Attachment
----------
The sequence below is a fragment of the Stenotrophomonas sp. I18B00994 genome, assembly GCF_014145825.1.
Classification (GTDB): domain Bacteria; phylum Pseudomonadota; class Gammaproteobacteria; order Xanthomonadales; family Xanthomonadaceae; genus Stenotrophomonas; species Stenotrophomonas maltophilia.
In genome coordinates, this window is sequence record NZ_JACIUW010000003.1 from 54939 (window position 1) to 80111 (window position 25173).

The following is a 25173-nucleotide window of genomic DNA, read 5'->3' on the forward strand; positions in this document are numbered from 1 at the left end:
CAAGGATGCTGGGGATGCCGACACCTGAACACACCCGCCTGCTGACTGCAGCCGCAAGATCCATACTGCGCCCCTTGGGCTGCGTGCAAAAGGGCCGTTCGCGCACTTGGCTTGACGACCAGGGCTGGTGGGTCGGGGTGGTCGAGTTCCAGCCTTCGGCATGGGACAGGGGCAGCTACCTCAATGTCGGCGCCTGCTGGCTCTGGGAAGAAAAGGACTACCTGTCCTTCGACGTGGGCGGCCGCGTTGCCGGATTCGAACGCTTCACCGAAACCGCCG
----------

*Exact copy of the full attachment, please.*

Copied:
The sequence below is a fragment of the Stenotrophomonas sp. I18B00994 genome, assembly GCF_014145825.1.
Classification (GTDB): domain Bacteria; phylum Pseudomonadota; class Gammaproteobacteria; order Xanthomonadales; family Xanthomonadaceae; genus Stenotrophomonas; species Stenotrophomonas maltophilia.
In genome coordinates, this window is sequence record NZ_JACIUW010000003.1 from 54939 (window position 1) to 80111 (window position 25173).

The following is a 25173-nucleotide window of genomic DNA, read 5'->3' on the forward strand; positions in this document are numbered from 1 at the left end:
CAAGGATGCTGGGGATGCCGACACCTGAACACACCCGCCTGCTGACTGCAGCCGCAAGATCCATACTGCGCCCCTTGGGCTGCGTGCAAAAGGGCCGTTCGCGCACTTGGCTTGACGACCAGGGCTGGTGGGTCGGGGTGGTCGAGTTCCAGCCTTCGGCATGGGACAGGGGCAGCTACCTCAATGTCGGCGCCTGCTGGCTCTGGGAAGAAAAGGACTACCTGTCCTTCGACGTGGGCGGCCGCGTTGCCGGATTCGAACGCTTCACCGAAACCGCCG